Ultimately, what do you take to be the flaw which motivates
Margaret to make such poor choices? What is Lettys flaw? Was there
evidence of these flaws early in their character development?
Letty describes her husband as an academic who thinks that
art is intrinsically valuable that its aesthetic transcends people and
the material world. Yet, in the world of High Art, materialism and
consumerism seem to walk hand in hand: from gourmet lunches and dinners, to
homes, to elaborate charity functions given for greater art appreciation and
education. What do you think is the relationship between art and
consumerism? Does art transcend consumerism, or do artists engage in
self-deception akin to Margarets?
Is there a truth to be found in consumerism? Does having
better things make you a better person? Is consumerism the sole mechanism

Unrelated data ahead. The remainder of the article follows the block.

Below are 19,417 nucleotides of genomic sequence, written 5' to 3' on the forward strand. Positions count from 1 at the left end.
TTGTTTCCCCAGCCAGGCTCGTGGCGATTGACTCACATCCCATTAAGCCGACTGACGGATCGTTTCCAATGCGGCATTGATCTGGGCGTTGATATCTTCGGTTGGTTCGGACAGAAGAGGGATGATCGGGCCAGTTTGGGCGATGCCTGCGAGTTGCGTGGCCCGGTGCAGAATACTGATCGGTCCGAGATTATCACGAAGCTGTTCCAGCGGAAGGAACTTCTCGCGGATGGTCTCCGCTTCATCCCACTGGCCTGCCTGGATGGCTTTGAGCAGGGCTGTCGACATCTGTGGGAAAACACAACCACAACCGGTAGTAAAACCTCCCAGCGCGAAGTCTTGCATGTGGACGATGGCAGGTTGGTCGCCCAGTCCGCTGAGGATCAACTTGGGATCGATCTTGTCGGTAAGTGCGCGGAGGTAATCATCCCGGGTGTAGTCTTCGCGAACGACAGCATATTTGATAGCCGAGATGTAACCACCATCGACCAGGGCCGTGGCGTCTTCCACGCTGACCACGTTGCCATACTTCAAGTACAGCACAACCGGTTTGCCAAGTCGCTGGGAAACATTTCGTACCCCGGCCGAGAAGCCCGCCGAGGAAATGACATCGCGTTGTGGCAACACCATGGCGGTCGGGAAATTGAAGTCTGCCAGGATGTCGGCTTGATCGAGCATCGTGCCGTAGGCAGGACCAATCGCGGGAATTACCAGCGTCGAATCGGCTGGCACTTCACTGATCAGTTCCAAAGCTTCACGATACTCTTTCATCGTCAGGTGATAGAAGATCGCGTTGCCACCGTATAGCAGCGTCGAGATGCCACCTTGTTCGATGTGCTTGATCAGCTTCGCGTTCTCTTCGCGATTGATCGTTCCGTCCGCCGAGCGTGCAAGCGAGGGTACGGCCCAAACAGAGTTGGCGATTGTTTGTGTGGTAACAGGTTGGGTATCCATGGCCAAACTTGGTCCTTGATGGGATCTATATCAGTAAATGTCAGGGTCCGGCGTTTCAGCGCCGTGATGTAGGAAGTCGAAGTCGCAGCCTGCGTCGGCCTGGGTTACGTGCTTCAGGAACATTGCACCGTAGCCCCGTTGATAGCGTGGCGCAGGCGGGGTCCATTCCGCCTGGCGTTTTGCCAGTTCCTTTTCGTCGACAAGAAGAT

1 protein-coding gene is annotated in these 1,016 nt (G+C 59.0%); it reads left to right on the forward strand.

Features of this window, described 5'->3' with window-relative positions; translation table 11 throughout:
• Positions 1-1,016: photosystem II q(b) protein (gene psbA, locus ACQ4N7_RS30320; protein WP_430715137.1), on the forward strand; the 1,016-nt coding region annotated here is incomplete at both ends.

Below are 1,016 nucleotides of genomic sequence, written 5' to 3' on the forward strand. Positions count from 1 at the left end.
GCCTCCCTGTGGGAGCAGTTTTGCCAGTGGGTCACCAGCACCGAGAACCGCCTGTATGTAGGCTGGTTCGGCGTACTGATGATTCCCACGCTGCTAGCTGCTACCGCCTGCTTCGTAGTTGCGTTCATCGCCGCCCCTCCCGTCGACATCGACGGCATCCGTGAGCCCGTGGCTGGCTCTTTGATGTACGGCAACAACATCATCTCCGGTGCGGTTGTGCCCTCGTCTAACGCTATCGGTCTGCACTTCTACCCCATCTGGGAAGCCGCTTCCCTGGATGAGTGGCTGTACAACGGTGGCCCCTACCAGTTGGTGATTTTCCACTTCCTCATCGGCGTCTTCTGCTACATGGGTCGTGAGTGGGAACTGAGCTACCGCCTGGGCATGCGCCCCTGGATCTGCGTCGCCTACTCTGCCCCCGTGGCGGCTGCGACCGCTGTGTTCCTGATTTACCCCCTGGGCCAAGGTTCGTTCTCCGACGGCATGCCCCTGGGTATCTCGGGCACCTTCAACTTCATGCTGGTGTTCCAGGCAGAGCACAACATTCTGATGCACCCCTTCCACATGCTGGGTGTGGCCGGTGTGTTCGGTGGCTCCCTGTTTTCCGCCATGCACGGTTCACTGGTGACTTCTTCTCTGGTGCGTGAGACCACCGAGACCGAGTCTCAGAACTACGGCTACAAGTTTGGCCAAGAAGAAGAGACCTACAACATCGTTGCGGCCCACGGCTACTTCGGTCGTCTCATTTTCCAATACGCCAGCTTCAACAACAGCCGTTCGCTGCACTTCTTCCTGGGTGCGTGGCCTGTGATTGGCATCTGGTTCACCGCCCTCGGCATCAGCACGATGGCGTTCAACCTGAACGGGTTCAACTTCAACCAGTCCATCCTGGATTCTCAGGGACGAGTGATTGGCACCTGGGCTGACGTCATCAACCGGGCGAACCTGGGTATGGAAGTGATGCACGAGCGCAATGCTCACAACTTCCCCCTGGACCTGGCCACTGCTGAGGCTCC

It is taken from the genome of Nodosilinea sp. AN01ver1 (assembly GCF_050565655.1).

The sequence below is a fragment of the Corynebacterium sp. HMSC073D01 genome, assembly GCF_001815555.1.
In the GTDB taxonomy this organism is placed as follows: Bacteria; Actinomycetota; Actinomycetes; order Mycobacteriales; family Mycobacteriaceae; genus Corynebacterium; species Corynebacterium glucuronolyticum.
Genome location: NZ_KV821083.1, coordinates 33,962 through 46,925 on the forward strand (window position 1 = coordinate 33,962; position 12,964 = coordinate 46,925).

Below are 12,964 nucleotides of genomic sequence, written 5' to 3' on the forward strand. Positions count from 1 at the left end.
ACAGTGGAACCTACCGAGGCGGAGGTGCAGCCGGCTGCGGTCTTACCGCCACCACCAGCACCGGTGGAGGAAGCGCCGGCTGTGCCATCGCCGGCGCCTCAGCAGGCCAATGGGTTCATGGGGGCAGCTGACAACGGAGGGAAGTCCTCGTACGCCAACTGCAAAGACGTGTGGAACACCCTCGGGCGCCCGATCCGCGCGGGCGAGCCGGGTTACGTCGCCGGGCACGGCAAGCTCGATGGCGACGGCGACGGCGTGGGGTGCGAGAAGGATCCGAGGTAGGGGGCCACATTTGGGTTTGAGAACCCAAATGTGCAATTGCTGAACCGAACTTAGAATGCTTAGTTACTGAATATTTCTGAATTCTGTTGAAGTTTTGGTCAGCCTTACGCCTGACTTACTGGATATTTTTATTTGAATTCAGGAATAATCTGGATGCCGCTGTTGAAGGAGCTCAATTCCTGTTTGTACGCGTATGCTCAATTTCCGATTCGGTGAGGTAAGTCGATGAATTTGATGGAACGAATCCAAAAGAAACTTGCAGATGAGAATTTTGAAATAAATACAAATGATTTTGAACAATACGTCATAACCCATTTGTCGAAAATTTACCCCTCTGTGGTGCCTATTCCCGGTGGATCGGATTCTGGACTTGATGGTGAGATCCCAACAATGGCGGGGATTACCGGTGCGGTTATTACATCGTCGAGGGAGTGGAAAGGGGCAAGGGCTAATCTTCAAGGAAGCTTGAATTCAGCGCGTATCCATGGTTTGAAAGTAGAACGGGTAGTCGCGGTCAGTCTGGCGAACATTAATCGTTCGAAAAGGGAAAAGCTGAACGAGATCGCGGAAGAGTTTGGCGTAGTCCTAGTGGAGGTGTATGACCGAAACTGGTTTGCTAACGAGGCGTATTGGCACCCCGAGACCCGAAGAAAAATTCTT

for class mobility, or is there something more to socioeconomic class than
ones purchasing power?
In the very beginning of Margarets betrayal of Letty, she
compares Lettys alter-ego, Lexie, to Jay Gatsby (From F. Scott Fitzgeralds
The Great Gatsby) and muses: "Comparing Lexie to Gatsby was
somewhat misleading. No matter what Gatsby did, he couldnt change the
fact that underneath he was still James Gatz, a nobody from the Midwest, and
therefore unacceptable to posh Ivy Leaguers and their crowd. He got to blame
fate and society for his unhappiness. But now, in a world in which any girl
from Glendale could go to Yale if her SATs were impressive enough, who did
Lexie, or Letty and I, have to blame when we discovered we were not who we
wanted to be? Only ourselves." (229-30). Do you think Margarets
right? That, unlike the 1920s, people now have only themselves to blame for
their social inequities?
What do you think is Schwarzs ultimate message in All
Is Vanity? Is there are moral to the story?
Unless otherwise stated, this discussion guide is reprinted with the permission of Ballantine Books.
Any page references refer to a USA edition of the book, usually the trade paperback version, and may vary in other editions.